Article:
Consumer demand and technological change will drive stunning growth in online video for years to come, so long as Internet access is widely available to all, a Senate committee heard Tuesday.
But he urged Congress to ensure that “the rules of the game favor entry and innovation” and not the financial interests of “incumbents” — his code word for cable, telephone and satellite providers keen to guard profitable turf.
Diller — a former Hollywood studio and television boss who now oversees Aereo, which relays local TV channels to Internet viewers for a monthly fee — also lamented the relatively poor state of the US broadband network.
Committee chairman Jay Rockefeller, a Democrat from rural West Virginia, convened the hearing — the first of its kind on Capitol Hill, he said — to reflect on how online video might lead to better content for less cost.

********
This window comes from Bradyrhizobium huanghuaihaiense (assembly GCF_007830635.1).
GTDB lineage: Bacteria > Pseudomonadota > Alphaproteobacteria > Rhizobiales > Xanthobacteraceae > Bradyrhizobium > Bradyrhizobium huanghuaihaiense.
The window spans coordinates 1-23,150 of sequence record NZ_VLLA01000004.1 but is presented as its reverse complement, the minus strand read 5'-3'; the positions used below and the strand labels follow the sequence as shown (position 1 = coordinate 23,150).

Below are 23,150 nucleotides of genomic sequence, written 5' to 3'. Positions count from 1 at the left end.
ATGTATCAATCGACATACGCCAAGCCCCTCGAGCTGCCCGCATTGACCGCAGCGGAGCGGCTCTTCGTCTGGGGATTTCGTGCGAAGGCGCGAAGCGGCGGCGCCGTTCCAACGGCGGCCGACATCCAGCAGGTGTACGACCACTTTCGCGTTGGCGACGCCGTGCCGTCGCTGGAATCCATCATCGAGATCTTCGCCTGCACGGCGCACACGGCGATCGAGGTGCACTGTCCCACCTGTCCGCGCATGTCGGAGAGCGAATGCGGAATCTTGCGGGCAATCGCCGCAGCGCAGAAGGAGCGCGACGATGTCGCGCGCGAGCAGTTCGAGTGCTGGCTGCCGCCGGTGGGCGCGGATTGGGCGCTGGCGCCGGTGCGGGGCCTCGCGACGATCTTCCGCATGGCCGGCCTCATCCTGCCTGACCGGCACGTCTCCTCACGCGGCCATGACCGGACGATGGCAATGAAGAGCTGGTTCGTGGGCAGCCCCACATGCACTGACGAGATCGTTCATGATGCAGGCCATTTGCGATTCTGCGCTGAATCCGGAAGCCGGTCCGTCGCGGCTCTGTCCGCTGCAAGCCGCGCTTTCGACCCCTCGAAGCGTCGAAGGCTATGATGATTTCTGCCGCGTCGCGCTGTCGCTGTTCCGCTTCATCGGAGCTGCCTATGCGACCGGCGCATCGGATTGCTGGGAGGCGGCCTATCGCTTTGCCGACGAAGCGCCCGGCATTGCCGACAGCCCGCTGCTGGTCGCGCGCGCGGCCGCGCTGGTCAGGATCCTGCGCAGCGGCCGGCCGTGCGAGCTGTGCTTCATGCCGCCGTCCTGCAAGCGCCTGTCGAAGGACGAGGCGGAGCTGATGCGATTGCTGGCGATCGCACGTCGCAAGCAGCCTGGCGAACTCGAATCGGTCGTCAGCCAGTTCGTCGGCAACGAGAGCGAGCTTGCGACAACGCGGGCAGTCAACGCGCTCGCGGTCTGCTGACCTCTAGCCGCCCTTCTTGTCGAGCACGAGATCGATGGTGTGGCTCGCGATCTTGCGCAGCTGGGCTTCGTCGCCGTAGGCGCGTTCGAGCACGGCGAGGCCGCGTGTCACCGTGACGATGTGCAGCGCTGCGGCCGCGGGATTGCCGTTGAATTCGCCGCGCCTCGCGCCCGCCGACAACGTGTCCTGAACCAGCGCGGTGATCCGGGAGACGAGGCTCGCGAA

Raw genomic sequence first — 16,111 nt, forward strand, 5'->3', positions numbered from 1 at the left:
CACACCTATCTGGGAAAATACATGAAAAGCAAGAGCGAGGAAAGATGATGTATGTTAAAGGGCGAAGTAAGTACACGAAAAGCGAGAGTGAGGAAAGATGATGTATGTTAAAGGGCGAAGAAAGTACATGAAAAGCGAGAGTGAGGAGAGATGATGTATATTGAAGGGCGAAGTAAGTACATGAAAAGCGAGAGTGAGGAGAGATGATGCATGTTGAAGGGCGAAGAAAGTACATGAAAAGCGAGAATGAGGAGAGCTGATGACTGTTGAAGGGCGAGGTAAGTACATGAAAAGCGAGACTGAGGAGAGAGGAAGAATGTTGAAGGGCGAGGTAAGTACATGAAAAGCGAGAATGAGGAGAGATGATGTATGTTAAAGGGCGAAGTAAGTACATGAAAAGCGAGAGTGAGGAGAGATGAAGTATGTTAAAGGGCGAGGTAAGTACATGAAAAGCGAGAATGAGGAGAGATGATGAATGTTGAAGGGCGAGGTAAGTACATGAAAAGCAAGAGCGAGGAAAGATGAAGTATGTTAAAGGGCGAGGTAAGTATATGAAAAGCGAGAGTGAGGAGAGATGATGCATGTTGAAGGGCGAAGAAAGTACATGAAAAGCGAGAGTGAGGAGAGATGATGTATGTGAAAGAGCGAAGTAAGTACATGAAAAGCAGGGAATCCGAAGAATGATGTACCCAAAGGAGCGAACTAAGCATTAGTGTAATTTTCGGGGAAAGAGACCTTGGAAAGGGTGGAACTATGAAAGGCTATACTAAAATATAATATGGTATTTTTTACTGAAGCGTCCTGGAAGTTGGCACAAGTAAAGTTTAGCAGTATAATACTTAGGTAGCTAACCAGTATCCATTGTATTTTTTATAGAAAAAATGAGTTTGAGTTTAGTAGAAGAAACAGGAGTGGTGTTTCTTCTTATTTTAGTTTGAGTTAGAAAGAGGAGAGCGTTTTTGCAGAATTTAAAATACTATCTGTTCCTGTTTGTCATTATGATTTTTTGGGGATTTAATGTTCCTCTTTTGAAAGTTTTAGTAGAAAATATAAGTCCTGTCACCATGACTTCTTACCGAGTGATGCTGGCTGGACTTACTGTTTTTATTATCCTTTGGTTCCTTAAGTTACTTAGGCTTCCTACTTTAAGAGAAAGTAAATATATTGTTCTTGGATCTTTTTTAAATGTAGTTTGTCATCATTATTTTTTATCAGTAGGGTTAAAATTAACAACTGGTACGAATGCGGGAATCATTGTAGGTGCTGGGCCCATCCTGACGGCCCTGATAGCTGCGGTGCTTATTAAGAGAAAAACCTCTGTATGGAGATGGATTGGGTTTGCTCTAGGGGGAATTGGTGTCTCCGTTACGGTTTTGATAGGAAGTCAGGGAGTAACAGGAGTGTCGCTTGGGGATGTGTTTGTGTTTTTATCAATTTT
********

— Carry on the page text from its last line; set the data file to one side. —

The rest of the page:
Susan Whiting, vice chair of television ratings organization Neilsen, said Americans on average watch five hours of video a day — most of it still in real time on traditional television sets.
But with the number of Americans with Internet access doubling since 2000, and video now available on smartphones and tablets, Whiting said more and more viewing is taking place on both computers and mobile devices.
Microsoft’s vice president for media and entertainment, Blair Westlake, cited the software giant’s Xbox evolution from a gaming console to a video entertainment hub as an example of how fast technology is changing.
But he stressed that universal access to high-speed broadband was “the single most important issue shaping the future of video.”
Paul Misener, vice president for global public policy at Amazon.com, the online bookseller that now also offers streaming video, said consumers were in the driver’s seat when it came to establishing new ways to watch video.
But “this assumes the Internet will remain a non-discriminatory, open platform,” he said, urging “vigilance” against “immutable or unrealistically priced” ceilings on how much data subscribers can download.